From a highway’s black ice in Alabama to gravel mountainous roads in the Kingdom of Swaziland, my fun Chevy Spark rental cars provided a great backdrop to some of my American and African adventures.
It all started with a severe winter ice storm moving across the southeastern United States and airlines canceling thousands of flights, including my next day’s flight out of Alabama. It was an important flight for me since it was the first leg of my flight to South Africa, and of course I didn’t want to be delayed. I called the airline and was delighted to speak to an actual human instead of an automated answering service. The representative assured me that my Atlanta-Johannesburg reservation would not be canceled since I was willing to drive myself to Atlanta.
The next day the rental car company opened at 7:30 am, I begged for a one-way rental, and within minutes I was unlocking the door to a compact Chevy Spark. Sharp little freezing rain drops stung my face as I heaved my suitcase in the back, and I mentally celebrated that I could secure a set of wheels at a moment’s notice and that I was off on a new adventure.
Chevy Spark on Ice
Through thick and thin (thick rain drops and thin ice on the road), my little Spark was fabulous. For almost 200 miles, I cautiously cruised along, enjoying the compactness of the unfamiliar car. The car and I survived a few minor slides on the black ice, and we slowed more than once for a multi-car pileup. At one point I thought the windshield wipers were acting a bit clunky, and when I stopped to examine them, I discovered that the freezing rain had formed nice little ice globs on the rubber blades. So I snapped the ice off, and continued my journey.
It was such a treat to have a USB port in the console so I could charge my iPhone. That turned out to be a lifesaver as I surely would have been stranded without the ability to call and locate the car rental return at Atlanta Hartsfield International Airport. My planned two-hour drive ultimately lasted six hours, but my rental car was spunky and comfortable the entire time.
Fast forward a few weeks and it was time to rent another car so we could explore the Kingdom of Swaziland and a coastal area of South Africa. Imagine my surprise when my rental keys opened the driver’s door to…you guessed it, another Chevy Spark! Of course the driver’s seat was on the “wrong” side of the car, but other than that, I was right I home. This was going to be fun!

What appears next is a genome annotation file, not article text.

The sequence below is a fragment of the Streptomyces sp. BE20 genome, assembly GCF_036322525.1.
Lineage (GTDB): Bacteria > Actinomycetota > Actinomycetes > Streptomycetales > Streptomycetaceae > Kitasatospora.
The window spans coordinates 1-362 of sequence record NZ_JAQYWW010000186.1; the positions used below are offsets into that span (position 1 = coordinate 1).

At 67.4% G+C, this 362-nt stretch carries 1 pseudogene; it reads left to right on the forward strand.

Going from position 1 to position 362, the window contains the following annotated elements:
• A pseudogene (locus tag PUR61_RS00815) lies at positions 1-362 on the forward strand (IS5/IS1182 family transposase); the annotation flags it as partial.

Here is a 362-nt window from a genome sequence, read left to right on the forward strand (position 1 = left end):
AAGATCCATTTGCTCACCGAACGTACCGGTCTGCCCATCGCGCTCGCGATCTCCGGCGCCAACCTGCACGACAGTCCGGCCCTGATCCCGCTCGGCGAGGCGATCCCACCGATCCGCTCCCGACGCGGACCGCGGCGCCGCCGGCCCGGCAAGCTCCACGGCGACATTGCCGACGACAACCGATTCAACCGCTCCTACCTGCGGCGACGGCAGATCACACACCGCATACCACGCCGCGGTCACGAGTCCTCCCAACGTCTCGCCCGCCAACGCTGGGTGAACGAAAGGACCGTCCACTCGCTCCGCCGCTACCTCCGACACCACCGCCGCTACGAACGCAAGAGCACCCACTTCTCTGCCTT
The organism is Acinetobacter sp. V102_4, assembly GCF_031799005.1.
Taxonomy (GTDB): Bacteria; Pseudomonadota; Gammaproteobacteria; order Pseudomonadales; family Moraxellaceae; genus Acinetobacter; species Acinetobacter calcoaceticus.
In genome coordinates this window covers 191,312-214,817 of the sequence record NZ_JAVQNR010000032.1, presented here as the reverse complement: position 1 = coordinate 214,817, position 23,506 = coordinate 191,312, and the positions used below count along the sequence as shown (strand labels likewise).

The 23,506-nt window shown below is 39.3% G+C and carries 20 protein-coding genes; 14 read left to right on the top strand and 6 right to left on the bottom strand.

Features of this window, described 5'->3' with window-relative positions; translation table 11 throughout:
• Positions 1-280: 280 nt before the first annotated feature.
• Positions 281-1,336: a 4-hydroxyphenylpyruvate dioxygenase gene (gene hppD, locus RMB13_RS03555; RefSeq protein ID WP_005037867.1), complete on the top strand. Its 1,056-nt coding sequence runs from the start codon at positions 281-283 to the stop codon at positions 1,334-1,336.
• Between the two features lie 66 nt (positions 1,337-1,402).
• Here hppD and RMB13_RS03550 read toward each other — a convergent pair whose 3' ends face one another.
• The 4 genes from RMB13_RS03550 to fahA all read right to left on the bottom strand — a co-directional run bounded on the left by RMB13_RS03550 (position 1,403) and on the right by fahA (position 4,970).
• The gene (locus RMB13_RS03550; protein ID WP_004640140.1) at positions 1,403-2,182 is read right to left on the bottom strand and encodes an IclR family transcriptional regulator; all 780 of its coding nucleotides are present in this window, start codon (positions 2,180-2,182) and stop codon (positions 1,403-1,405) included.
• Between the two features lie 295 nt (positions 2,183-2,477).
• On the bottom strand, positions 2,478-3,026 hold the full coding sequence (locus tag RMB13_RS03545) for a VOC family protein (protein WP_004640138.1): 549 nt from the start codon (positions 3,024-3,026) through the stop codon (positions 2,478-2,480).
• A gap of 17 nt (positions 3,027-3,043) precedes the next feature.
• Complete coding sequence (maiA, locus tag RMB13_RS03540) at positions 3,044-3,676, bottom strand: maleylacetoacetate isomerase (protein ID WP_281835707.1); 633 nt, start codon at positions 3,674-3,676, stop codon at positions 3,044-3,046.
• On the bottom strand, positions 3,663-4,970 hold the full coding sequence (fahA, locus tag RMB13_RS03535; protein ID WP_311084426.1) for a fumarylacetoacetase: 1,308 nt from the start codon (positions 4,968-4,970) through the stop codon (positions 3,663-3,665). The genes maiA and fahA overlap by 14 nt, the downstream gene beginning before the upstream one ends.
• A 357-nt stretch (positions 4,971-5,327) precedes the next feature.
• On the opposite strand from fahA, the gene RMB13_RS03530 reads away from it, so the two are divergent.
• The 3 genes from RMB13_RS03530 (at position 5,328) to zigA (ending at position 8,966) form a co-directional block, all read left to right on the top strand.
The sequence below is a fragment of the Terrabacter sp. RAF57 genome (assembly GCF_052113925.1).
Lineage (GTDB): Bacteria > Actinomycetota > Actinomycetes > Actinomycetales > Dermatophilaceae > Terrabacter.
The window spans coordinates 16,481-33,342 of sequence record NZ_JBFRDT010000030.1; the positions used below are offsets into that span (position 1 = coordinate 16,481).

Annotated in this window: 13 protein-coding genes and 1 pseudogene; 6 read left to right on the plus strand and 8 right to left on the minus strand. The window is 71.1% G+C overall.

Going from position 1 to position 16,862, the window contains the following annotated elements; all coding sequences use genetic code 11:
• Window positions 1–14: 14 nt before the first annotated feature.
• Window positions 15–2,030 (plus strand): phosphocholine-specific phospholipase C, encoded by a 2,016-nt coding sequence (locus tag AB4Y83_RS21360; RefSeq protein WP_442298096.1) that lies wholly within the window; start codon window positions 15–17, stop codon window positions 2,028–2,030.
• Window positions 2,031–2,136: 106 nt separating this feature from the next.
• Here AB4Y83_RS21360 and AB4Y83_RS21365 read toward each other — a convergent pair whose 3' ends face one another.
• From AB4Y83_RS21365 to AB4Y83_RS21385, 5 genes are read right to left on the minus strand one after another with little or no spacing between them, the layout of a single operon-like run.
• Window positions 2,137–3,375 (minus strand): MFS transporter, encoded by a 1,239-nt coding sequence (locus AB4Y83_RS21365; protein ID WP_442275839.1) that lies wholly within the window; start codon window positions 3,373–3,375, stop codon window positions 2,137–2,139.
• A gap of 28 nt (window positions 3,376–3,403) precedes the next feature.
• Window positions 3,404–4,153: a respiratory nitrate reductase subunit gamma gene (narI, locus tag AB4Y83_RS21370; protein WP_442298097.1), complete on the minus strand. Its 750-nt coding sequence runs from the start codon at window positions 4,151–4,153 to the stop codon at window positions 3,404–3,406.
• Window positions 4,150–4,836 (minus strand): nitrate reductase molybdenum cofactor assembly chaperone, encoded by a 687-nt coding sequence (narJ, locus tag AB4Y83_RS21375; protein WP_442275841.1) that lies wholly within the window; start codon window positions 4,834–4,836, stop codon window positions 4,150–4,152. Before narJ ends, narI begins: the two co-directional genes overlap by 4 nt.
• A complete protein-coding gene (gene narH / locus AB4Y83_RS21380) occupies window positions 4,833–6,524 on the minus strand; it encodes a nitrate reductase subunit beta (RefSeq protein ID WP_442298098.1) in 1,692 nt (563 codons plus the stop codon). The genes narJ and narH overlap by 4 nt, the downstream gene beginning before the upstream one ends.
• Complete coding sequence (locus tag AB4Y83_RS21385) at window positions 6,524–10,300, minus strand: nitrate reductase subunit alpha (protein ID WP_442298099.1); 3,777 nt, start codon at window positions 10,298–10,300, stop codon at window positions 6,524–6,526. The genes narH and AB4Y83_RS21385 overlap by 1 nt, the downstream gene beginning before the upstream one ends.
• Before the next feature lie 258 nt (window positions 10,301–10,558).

For 10 days my friend, Andre, and I drove and explored miles and miles of countryside and small towns. Whether we were scooting along endless hills in Swaziland or local streets in the South African town of St. Lucia, or exploring the wetlands area in Cape Vidal, the cool compact car did her job. By this point, it was obvious the car needed a name, and thus we dubbed it “Sparky”. ‘Twas apt.
Sparky on Safari
We drove Sparky north to Cape Vidal where we were able to roll sun, sand, sea, and safari into one special day. Virtually traffic free, the curving paved roads near Cape Vidal cut between some of the world’s largest vegetated dunes on the east and large lakes on the west. I had not expected to see rhinos, warthogs, zebras, elephants, crocodiles, hippos and monkeys – but there they all were, easily seen right from Sparky’s air-conditioned comfort. Who would have thought Sparky would become a game viewing vehicle? Dozens of stop and go’s and hundreds of photographs later, we drove down to Mission Road, a perfect spot for a picnic at the frothy edge of the blue Indian Ocean.
After driving through Nsoko and Siphofaneni and spending another night in Mbabane (the capital of Swaziland), it was time to choose a return route to South Africa. We could either take a longer, known, paved highway or take a shorter, mostly paved but potentially impassable route. A local man was mostly confident when he said, “The MR20 should be fine. It hasn’t rained.” We voted to take the shorter route.
With Sparky heading north, we visited the Hwane Dam en route to Piggs’s Peak, where the road, as I knew it, ended. It was time for a 20 km drive on a hard-packed, gravel filled, hilly, winding, isolated, empty, and army guarded (See http://www.traveltalesandstuff.com/2014/02/23/all-the-kings-men/) road. Bouncing and sometimes sliding along, I felt like a bobble head. Up and down and left and right, we gingerly drove along, dodging potholes, mini dust storms and felled trees. I appreciated the lack of traffic and took advantage of a few roadside areas to stop and absorb the peace of the beautiful mountainside. It was a relief to see finally the Bulembu Police Station and border crossing post after driving nearly an hour on this road in the Hhohho Region. Sparky was caked in dry, red dirt, but not worse for the wear!
Back in South Africa, I was disappointed to return Sparky, but all rentals must come to an end. What a stroke of luck that I had my Chevy Spark along for such a variety of adventures: first in an American ice storm, then in a South African seaside safari and finally on a challenging dirt road in the mountains of Swaziland.
You’ll never know when the paiving will end!
Thanks for your comment, and you are so right!
Thank you so much.
Enjoyed your tale of driving in South Africa. It can be challenging but as you pointed out, fun as well. Nice post